Vasily I of Moscow

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Vasiliy I Dmitriyevich (Russian: Василий I Дмитриевич) (30 December 1371 – 27 February 1425) was Grand Prince of Moscow from 1389.

He was the oldest son of Dmitri Donskoi and Grand Princess Eudoxia, daughter of Grand Prince Dmitry Konstantinovich of Nizhny Novgorod.

Contents

Domestic policy

Basil I continued the process of unification of the Russian lands: in 1392, he annexed the principalities of Nizhny Novgorod and Murom; in 1397–1398 – Kaluga, Vologda, Veliki Ustyug and Komi peoples' lands.

During his reign, feudal landownership kept growing. With the growth of princely authority in Moscow, feudals' judicial powers were partially diminished and transferred to Vasili's deputies and heads of volosts.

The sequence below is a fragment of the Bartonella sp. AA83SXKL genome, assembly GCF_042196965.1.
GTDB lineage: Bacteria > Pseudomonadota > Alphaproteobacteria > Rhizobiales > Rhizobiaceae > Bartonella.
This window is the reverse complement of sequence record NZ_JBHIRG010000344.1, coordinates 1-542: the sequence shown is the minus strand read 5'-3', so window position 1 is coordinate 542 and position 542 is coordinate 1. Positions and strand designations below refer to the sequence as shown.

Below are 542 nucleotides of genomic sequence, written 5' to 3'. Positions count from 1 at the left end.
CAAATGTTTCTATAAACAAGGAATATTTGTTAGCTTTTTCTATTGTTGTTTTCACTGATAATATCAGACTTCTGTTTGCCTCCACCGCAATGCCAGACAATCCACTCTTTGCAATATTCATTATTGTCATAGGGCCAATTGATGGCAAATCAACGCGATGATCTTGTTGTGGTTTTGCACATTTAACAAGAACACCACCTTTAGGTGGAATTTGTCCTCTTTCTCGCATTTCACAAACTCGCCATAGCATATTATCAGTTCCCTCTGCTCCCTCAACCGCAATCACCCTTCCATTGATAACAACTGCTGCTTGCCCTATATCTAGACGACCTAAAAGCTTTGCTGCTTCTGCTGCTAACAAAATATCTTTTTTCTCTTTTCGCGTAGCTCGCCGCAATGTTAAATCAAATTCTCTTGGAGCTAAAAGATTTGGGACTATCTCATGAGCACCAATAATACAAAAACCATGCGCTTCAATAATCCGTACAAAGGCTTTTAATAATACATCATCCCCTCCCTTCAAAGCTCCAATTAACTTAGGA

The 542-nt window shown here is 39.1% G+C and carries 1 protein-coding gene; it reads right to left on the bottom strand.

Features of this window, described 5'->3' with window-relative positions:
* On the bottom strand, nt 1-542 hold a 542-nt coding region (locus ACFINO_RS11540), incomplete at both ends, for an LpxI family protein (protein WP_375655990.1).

Foreign policy

To prevent Russia from being attacked by the Golden Horde, Basil I entered into alliance with the Grand Duchy of Lithuania in 1392 and married Sophia of Lithuania, the only daughter of Vytautas the Great. The alliance turned out to be fragile, since Vytautas would later capture Vyazma and Smolensk in 1403–1404.

Timur raided the Slavic lands in 1395; he ruined the Volgan regions but did not penetrate so far as Moscow. Timur's raid was of service to the Russian prince as it damaged the Golden Horde, which for the next twelve years was in a state of anarchy. During the whole of this time no tribute was paid to the khan, Olug Moxammat, though vast sums of money were collected in the Moscow treasury for military purposes. In 1408 Edigu ravaged Russians territory, but was unable to take Moscow. In 1412, however, Basil found it necessary to pay the long-deferred visit of submission to the Horde.

The growing influence of Moscow abroad was underlined by the fact that Basil married his daughter Anna to Emperor John VIII Palaeologus of Byzantium.

Marriage and children

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